Jerry is playing chicken and I hope he flinches. FCA is no longer “FCA”, its now effectively controlled by PSA who already has a manufacturing presence in South America and China. Jerry knows its too expensive to move LX and probably the minivans out of Canada, but if he irritates them too much all future product will be slated for Mexico and possibly South America or China. Even if your government comes up with some cash (it shouldn’t IMO), if the writing isn’t on the wall already it will be after this. My guess is though Jerry is close the retirement and if he gets a moderate win he gets to go out on top, no matter if he is helping to steer into the iceberg or not.

      • 0 avatar

        China is out for auto manufacturing thanks to US tariffs. But South America is very real. Chevy is making the Silverado 1500 in Mexico now, and Toyota is moving the Tacoma to Mexico as well. All of the above will be leverage for FCA in any negotiation. Unifor doesn’t have any leverage of their own. This could only end one way in the long term.

  • avatar
    SCE to AUX

    Corporate welfare has become a way of life for governments, and no politician wants to be branded as “the one who lost jobs”.

    Maybe Canada should just set aside an annuity that props up the industry forever, because Unifor will certainly return with its hand out next time, too.

  • avatar
    Arthur Dailey

    Both the federal government and UNIFOR threatened lawsuits against GM when they closed down Oshawa alleging that GM reneged on promises made when negotiating their ‘bail out’.

    I agree 100% with what Conrad Black, previously Lord Black of Crossharbour and recipient of a presidential pardon from Trump, wrote years ago regarding Chrysler. Rather than participating in a bail out the Canadian government should have just bought it. Then they would control an auto manufacturer and would no longer have to worry about bailing out Ford and GM. Furthermore they could give Chrysler ‘preferential status’ in the event of a trade/tariff war.

    The German, French, Italian, Indian, Chinese and Japanese governments all understand the importance of maintaining a national auto manufacturer/manufacturing industry.

    The American and Canadian governments keep bailing out privately owned auto manufacturers. Why not instead at least ‘control’ one through shares/ownership?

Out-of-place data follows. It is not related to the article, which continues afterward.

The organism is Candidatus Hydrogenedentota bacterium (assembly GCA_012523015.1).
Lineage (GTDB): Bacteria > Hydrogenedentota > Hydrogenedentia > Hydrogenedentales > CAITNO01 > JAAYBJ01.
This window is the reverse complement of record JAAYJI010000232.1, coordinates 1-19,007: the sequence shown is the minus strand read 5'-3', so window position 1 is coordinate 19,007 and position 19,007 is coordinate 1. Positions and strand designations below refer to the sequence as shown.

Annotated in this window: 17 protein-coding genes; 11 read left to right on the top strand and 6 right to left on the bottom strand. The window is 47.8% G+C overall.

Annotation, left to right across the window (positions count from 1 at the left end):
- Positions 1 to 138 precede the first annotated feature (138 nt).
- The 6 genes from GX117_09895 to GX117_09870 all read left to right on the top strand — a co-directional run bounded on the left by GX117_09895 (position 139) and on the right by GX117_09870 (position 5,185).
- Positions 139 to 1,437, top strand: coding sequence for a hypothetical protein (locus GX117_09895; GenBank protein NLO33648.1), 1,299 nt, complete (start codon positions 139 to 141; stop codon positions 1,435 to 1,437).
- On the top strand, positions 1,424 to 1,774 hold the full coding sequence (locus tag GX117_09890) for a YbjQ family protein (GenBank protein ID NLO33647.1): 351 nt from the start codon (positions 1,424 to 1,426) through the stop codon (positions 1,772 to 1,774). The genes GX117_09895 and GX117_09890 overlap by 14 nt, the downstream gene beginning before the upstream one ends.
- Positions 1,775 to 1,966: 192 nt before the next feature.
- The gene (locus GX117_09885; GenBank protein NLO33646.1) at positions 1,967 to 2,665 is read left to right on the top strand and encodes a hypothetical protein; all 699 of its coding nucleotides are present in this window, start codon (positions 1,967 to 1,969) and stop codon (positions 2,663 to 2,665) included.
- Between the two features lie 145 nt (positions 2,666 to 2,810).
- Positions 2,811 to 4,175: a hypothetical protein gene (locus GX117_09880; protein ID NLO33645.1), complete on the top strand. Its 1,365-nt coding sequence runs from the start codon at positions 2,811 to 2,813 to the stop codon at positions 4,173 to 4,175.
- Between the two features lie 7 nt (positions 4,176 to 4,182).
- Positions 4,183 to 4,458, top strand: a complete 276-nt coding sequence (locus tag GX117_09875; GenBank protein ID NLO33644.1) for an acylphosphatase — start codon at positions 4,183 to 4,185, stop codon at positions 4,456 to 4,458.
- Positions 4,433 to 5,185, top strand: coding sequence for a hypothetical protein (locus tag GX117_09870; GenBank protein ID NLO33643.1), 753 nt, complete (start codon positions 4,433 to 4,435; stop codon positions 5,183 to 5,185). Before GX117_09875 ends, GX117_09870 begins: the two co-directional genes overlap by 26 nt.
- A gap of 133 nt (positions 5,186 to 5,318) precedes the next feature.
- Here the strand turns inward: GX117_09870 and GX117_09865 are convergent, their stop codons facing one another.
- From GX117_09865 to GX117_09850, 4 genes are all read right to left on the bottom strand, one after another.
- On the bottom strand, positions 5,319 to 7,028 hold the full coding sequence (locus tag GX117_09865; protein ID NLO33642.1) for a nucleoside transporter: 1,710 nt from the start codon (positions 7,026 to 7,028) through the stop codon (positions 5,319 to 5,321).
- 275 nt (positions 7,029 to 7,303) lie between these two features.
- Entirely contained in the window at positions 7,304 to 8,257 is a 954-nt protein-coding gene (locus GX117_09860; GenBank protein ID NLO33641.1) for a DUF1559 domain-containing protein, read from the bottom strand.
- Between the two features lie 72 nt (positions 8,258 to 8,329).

• 0 avatar

      So there isn’t a repeat of British Leyland?

      • 0 avatar
        Arthur Dailey

        Responsibility without authority is indeed a bad situation.

        The British auto industry was a mess even prior to BL. Lucas worked its black magic prior to BL. Hence the intervention. Shoddy manufacturing. Antiquated facilities. And epically bad workplace culture due to the class system that was still endemic in British society at the time.

        Thankfully the class system in Britain has eroded considerably this century. No longer are people pigeonholed in jobs/occupations due to their accents.

        No longer can you tell someone’s social/economic status by the hat that they wear.

    • 0 avatar
      SCE to AUX

      Bailouts and corporate welfare are a function of how politicized the auto industry has become, and it dis-incentivizes mfrs to run a leaner, smarter operation.

      I don’t recognize the “importance of a national auto manufacturer/manufacturing industry”, except as a jobs program underwritten by the government. And it is blatantly unfair to funnel tax dollars toward auto mfg while other less glamorous industries enjoy no such handouts.

      But this slices the argument too finely. I don’t think there is a meaningful difference between the US/Canadian approach and the Eurocrats. Now, instead of bailouts, we’re providing the money up front in the form of corporate welfare – feeding extra coal into the boiler *before* the train stops, instead of after it’s gone off the rails.

      • 0 avatar
        Arthur Dailey

        The automotive manufacturing industry has so many important spinoffs. Besides the R&D metallurgy, robotics, and otehr applicable engineering functions it transfers to other manufacturing sectors, supports a massive number of spinoff jobs and perhaps for some nations most importantly transfers directly to the design and manufacture of military equipment.

  • avatar

    “Brampton would be pressing pause on the Chrysler 300, Dodge Charger, and Dodger Charger.”
    Please awaken the copy editor, gents. This is a rare blemish on your normally excellent publishing.

  • avatar

    I’m surprised that the threat of strike worked so quickly. FCA being sued by GM may have been a contributor. Minivans and muscle cars will keep getting built for now.